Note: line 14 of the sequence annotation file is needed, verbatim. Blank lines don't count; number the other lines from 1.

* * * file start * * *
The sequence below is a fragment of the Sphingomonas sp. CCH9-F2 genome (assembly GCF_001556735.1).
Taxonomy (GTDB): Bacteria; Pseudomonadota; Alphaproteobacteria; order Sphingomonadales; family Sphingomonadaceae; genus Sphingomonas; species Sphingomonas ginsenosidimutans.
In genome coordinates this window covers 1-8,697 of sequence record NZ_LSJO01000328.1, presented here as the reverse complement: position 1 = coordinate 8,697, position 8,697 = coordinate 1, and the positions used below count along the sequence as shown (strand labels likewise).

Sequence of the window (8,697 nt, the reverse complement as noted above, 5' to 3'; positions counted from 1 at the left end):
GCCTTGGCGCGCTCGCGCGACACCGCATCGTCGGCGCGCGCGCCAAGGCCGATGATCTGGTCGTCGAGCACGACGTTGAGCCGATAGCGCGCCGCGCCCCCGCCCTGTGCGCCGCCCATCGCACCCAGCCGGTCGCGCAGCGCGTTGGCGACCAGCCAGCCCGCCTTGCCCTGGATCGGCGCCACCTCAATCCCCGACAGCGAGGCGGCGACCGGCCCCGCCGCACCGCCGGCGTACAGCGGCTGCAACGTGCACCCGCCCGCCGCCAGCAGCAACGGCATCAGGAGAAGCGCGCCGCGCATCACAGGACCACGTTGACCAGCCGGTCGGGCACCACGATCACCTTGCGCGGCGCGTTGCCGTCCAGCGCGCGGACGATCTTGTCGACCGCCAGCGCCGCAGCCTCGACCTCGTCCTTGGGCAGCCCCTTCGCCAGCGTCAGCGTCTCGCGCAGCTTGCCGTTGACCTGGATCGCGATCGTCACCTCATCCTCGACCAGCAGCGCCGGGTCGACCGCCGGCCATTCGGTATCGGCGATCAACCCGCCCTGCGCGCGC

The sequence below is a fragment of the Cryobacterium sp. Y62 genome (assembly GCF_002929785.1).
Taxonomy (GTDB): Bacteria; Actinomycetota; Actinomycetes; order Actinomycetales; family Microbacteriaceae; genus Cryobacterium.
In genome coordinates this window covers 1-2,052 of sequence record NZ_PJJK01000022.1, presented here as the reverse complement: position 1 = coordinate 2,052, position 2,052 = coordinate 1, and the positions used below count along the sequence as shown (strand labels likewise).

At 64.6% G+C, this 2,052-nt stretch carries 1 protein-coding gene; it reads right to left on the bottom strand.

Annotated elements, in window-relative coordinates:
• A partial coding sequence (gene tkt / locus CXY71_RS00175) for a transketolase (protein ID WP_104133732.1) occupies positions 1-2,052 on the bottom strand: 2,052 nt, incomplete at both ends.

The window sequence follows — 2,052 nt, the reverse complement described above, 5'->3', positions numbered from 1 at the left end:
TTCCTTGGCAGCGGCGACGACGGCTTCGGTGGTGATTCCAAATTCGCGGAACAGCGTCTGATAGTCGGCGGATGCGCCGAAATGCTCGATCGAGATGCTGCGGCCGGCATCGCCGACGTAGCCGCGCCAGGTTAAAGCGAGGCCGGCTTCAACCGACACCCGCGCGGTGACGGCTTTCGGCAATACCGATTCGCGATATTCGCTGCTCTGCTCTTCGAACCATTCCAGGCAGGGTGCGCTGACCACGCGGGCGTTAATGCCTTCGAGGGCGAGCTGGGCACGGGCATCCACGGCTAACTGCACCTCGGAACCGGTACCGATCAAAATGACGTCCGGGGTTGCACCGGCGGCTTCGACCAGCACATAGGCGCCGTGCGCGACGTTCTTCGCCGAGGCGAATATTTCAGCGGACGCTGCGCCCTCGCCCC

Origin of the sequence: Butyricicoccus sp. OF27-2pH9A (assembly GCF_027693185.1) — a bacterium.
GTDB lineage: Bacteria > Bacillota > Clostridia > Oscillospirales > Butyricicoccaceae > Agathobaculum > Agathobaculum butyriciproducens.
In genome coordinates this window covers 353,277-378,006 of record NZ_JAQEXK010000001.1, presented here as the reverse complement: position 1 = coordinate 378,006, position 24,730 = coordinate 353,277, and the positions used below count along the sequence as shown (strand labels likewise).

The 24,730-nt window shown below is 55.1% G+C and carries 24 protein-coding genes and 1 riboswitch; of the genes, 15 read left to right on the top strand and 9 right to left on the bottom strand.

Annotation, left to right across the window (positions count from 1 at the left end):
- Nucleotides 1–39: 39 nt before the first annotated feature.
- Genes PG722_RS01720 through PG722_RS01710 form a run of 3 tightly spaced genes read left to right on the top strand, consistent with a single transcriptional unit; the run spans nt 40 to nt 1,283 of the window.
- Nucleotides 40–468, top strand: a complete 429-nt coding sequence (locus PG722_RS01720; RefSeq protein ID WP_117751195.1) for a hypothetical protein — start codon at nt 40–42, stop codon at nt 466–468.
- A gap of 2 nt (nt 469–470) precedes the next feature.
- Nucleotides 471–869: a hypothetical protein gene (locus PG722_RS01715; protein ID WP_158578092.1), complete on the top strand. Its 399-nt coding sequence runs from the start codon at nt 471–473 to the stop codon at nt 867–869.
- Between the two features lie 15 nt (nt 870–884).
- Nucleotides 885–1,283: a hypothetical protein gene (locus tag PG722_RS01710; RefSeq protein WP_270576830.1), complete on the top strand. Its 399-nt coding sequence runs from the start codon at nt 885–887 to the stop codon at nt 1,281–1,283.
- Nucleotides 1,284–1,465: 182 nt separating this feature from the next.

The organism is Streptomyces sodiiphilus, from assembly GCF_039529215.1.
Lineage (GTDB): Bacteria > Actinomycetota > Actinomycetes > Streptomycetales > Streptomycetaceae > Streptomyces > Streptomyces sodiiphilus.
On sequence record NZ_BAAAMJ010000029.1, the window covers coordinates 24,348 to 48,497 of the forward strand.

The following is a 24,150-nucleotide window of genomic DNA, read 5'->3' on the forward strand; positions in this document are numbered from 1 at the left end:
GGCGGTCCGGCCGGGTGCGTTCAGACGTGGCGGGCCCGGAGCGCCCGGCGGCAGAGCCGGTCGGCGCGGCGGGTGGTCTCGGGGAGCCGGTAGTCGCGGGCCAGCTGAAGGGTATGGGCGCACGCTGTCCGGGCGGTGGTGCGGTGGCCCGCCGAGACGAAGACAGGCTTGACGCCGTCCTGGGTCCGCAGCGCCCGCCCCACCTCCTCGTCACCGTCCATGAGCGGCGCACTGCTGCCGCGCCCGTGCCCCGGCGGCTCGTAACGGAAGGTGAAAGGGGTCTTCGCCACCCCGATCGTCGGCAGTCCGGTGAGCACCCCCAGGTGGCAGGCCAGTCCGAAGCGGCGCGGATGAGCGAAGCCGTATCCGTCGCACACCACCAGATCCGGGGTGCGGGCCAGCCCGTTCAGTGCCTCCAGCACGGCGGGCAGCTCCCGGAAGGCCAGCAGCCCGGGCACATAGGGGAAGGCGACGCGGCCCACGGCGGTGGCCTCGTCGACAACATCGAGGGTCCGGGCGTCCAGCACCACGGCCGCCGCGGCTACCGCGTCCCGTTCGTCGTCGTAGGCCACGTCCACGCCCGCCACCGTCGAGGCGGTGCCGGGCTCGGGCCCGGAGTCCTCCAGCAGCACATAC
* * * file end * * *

Origin of the sequence: Butyricicoccus sp. OF27-2pH9A (assembly GCF_027693185.1) — a bacterium.